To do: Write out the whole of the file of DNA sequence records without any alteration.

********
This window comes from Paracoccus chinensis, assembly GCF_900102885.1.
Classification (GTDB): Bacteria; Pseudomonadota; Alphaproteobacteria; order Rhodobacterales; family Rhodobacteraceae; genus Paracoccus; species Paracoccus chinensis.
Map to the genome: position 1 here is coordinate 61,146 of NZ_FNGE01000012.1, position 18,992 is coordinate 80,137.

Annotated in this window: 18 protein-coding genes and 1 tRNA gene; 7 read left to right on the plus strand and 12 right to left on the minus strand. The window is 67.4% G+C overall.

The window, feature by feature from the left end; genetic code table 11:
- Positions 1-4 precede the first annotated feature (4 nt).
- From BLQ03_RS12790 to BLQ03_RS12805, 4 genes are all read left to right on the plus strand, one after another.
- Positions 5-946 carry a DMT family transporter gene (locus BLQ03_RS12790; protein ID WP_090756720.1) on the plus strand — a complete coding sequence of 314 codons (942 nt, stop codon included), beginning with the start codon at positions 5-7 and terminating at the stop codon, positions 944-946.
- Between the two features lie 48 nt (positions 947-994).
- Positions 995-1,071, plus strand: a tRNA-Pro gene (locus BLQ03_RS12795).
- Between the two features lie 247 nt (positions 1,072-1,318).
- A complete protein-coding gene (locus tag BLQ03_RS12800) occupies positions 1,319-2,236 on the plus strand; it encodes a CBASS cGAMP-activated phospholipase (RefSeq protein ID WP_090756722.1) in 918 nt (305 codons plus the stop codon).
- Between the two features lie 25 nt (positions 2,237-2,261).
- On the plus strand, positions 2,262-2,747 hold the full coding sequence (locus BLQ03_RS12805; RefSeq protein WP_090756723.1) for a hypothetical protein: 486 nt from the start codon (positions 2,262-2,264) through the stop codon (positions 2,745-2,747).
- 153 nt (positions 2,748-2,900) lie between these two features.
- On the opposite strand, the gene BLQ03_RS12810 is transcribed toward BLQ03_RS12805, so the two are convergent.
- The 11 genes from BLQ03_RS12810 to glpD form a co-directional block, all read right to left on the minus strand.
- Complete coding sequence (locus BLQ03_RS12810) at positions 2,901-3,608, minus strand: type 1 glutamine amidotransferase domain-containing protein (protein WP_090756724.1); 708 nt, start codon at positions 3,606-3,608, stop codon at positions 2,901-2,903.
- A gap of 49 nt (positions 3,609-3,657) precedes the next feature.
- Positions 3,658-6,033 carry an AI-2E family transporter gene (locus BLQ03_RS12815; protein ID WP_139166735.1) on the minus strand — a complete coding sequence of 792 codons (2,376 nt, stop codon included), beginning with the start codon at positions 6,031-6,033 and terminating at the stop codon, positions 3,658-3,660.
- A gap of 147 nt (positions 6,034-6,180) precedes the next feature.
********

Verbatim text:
This window comes from Paracoccus chinensis, assembly GCF_900102885.1.
Classification (GTDB): Bacteria; Pseudomonadota; Alphaproteobacteria; order Rhodobacterales; family Rhodobacteraceae; genus Paracoccus; species Paracoccus chinensis.
Map to the genome: position 1 here is coordinate 61,146 of NZ_FNGE01000012.1, position 18,992 is coordinate 80,137.

Annotated in this window: 18 protein-coding genes and 1 tRNA gene; 7 read left to right on the plus strand and 12 right to left on the minus strand. The window is 67.4% G+C overall.

The window, feature by feature from the left end; genetic code table 11:
- Positions 1-4 precede the first annotated feature (4 nt).
- From BLQ03_RS12790 to BLQ03_RS12805, 4 genes are all read left to right on the plus strand, one after another.
- Positions 5-946 carry a DMT family transporter gene (locus BLQ03_RS12790; protein ID WP_090756720.1) on the plus strand — a complete coding sequence of 314 codons (942 nt, stop codon included), beginning with the start codon at positions 5-7 and terminating at the stop codon, positions 944-946.
- Between the two features lie 48 nt (positions 947-994).
- Positions 995-1,071, plus strand: a tRNA-Pro gene (locus BLQ03_RS12795).
- Between the two features lie 247 nt (positions 1,072-1,318).
- A complete protein-coding gene (locus tag BLQ03_RS12800) occupies positions 1,319-2,236 on the plus strand; it encodes a CBASS cGAMP-activated phospholipase (RefSeq protein ID WP_090756722.1) in 918 nt (305 codons plus the stop codon).
- Between the two features lie 25 nt (positions 2,237-2,261).
- On the plus strand, positions 2,262-2,747 hold the full coding sequence (locus BLQ03_RS12805; RefSeq protein WP_090756723.1) for a hypothetical protein: 486 nt from the start codon (positions 2,262-2,264) through the stop codon (positions 2,745-2,747).
- 153 nt (positions 2,748-2,900) lie between these two features.
- On the opposite strand, the gene BLQ03_RS12810 is transcribed toward BLQ03_RS12805, so the two are convergent.
- The 11 genes from BLQ03_RS12810 to glpD form a co-directional block, all read right to left on the minus strand.
- Complete coding sequence (locus BLQ03_RS12810) at positions 2,901-3,608, minus strand: type 1 glutamine amidotransferase domain-containing protein (protein WP_090756724.1); 708 nt, start codon at positions 3,606-3,608, stop codon at positions 2,901-2,903.
- A gap of 49 nt (positions 3,609-3,657) precedes the next feature.
- Positions 3,658-6,033 carry an AI-2E family transporter gene (locus BLQ03_RS12815; protein ID WP_139166735.1) on the minus strand — a complete coding sequence of 792 codons (2,376 nt, stop codon included), beginning with the start codon at positions 6,031-6,033 and terminating at the stop codon, positions 3,658-3,660.
- A gap of 147 nt (positions 6,034-6,180) precedes the next feature.